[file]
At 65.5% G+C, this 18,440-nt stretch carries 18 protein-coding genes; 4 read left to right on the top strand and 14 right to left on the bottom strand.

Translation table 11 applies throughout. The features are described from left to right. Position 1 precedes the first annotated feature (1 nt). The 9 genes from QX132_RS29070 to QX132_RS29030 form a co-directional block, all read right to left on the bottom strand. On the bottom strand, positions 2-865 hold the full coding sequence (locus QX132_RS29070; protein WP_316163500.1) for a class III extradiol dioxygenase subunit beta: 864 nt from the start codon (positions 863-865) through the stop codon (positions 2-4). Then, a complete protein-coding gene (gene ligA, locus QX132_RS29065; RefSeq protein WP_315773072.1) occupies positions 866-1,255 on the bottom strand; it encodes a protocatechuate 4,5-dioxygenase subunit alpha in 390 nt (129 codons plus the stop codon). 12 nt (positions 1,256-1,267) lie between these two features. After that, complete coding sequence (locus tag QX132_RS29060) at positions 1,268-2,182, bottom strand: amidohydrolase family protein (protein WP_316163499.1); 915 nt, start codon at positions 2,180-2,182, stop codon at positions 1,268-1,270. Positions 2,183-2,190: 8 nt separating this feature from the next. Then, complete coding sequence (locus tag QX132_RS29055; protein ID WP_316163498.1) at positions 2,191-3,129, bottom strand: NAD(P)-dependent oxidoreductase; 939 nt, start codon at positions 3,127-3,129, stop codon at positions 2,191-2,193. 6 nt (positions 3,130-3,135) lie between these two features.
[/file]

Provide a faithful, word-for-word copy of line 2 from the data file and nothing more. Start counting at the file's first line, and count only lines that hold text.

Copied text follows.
Translation table 11 applies throughout. The features are described from left to right. Position 1 precedes the first annotated feature (1 nt). The 9 genes from QX132_RS29070 to QX132_RS29030 form a co-directional block, all read right to left on the bottom strand. On the bottom strand, positions 2-865 hold the full coding sequence (locus QX132_RS29070; protein WP_316163500.1) for a class III extradiol dioxygenase subunit beta: 864 nt from the start codon (positions 863-865) through the stop codon (positions 2-4). Then, a complete protein-coding gene (gene ligA, locus QX132_RS29065; RefSeq protein WP_315773072.1) occupies positions 866-1,255 on the bottom strand; it encodes a protocatechuate 4,5-dioxygenase subunit alpha in 390 nt (129 codons plus the stop codon). 12 nt (positions 1,256-1,267) lie between these two features. After that, complete coding sequence (locus tag QX132_RS29060) at positions 1,268-2,182, bottom strand: amidohydrolase family protein (protein WP_316163499.1); 915 nt, start codon at positions 2,180-2,182, stop codon at positions 1,268-1,270. Positions 2,183-2,190: 8 nt separating this feature from the next. Then, complete coding sequence (locus tag QX132_RS29055; protein ID WP_316163498.1) at positions 2,191-3,129, bottom strand: NAD(P)-dependent oxidoreductase; 939 nt, start codon at positions 3,127-3,129, stop codon at positions 2,191-2,193. 6 nt (positions 3,130-3,135) lie between these two features.